Photojournalism in today’s media would occasionally be better as a written story. The photojournalism in question includes images of topics that are told through protest photography, reporting on social media phenomena, some environmental portraits, and images about economic stress. In these cases, we’re often using images to promote or impose a narrative instead of relaying a visual representation of something that happened. Photography related to these topics can and does take a secondary role with text.
Four main types of stories are prone to misleading imagery:
Protest photography is mostly comprised of crowds, people carrying signs, and interaction between activists and police. These tropes can be effective for raising awareness about a variety of issues, but what does an image of a protest tell us about the reason for the unrest? The images may be of a person that represents the issue via their dress, physical appearance, or expression. But again, this is usually an implication or promotes a narrative of the issues. It is difficult but not impossible for the media to be impartial and evocative when covering protests. Of course, a movement is a story in itself which is different than the reason for the movement. A story about the invisible or time-based phenomena that inspired the protests could better distill the issues, and obviously accompany images from the protest.
Part of the challenge with photographing protests is that protests can be about social media phenomena. In an era defined by communication via social media, it is easier to write about social media phenomena rather than photograph the phenomena in the real world. Also, citizen journalism disseminated via social media has taken the place of professional photographers in-part due to the availability of phones with cameras. The media captured by citizen journalists can be anecdotal without an editorial process. Phone video is more forensic than explanatory, communicative, or editorialized. Citizens become the unwitting extension of ubiquitous surveillance. Those who capture a major event may suffer emotionally or personally for their involvement and not receive remuneration for the personal work and risk, and viewers are prone to being wrecked emotionally. This does not invalidate or usurp a different set of values for citizen journalism. Point being, that data-driven, written journalism may be a closer representation of reality than photographs and be a more deliberate dialog.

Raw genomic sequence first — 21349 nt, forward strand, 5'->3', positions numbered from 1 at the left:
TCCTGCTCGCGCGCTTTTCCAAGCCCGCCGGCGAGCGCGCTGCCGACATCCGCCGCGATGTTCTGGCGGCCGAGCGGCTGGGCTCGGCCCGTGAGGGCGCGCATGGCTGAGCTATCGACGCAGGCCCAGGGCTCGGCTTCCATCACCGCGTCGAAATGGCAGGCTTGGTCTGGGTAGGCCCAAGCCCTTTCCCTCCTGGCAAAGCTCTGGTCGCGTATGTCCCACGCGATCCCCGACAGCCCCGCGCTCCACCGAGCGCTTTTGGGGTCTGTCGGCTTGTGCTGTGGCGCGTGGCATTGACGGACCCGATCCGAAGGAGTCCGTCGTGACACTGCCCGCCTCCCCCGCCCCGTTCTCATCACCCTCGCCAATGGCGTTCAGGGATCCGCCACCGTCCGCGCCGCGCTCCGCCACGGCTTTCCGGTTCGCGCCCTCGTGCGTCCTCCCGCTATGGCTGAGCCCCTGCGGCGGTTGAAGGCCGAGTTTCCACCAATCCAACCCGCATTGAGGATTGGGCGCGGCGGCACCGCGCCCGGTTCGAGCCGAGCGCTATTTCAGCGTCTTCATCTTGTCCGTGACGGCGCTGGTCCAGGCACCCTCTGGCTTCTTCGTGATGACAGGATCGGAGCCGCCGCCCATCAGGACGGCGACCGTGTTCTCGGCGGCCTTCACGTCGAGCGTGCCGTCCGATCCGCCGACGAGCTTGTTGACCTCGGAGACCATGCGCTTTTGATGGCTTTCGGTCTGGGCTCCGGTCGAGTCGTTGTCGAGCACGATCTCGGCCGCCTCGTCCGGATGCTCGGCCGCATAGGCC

Converse to the forensic tendency, portrait stories suggest a conversation without the sound, leaving the possibility of an imposed narrative. While an evocative way to share about a personality or character, environmental portraits give credibility to a word story without proving that anything happened. They do suggest a level of transparency and trust to the photographer, reporter, or outlet, and for better or worse, also expose an aspect of identity. A portrait may be a helpful aspect of a photo-essay but has the potential to require a complicity of the photographer with the subject matter or issue. Environmental portraits within someone’s home show a great amount of trust and information but sometimes only prove the photographer was there. Of course, there is nuance to portraiture and respecting the dignity of the person in the image is paramount.
Economic phenomena are inherently tempting to try and photograph because they are often international and have impact, but are also ethereal. There are signs of economic stress or health, but these may be misleading. Photographers might look for evidence or mood to illustrate these stories without claiming they are photographing “poverty”, “houselessness”, or “recession”. A column by an economist would be far more informative about a recession but photography could still grab readers' attention and set the mood.
There were a couple reasons for bringing up this issue of photographing word stories; the Covid pandemic has exacerbated the tendency to tell word stories instead of visuals because photographers had to socially distance. Visual feature stories and documentary work were more limited during the lockdowns. That said, there are powerful pandemic stories. There is also a phenomena where, in an attempt to combat the lack of representation and exploitative economics of the photography industry, practitioners have neglected powerful aspects of the medium. Photographers try to make the case for a world-view through proving their presence instead of leaving the interpretation and analysis to viewers. The impartiality of a photograph that relies on the intelligence of viewers may still be achieved with psychological distance and coexist with contextual copy.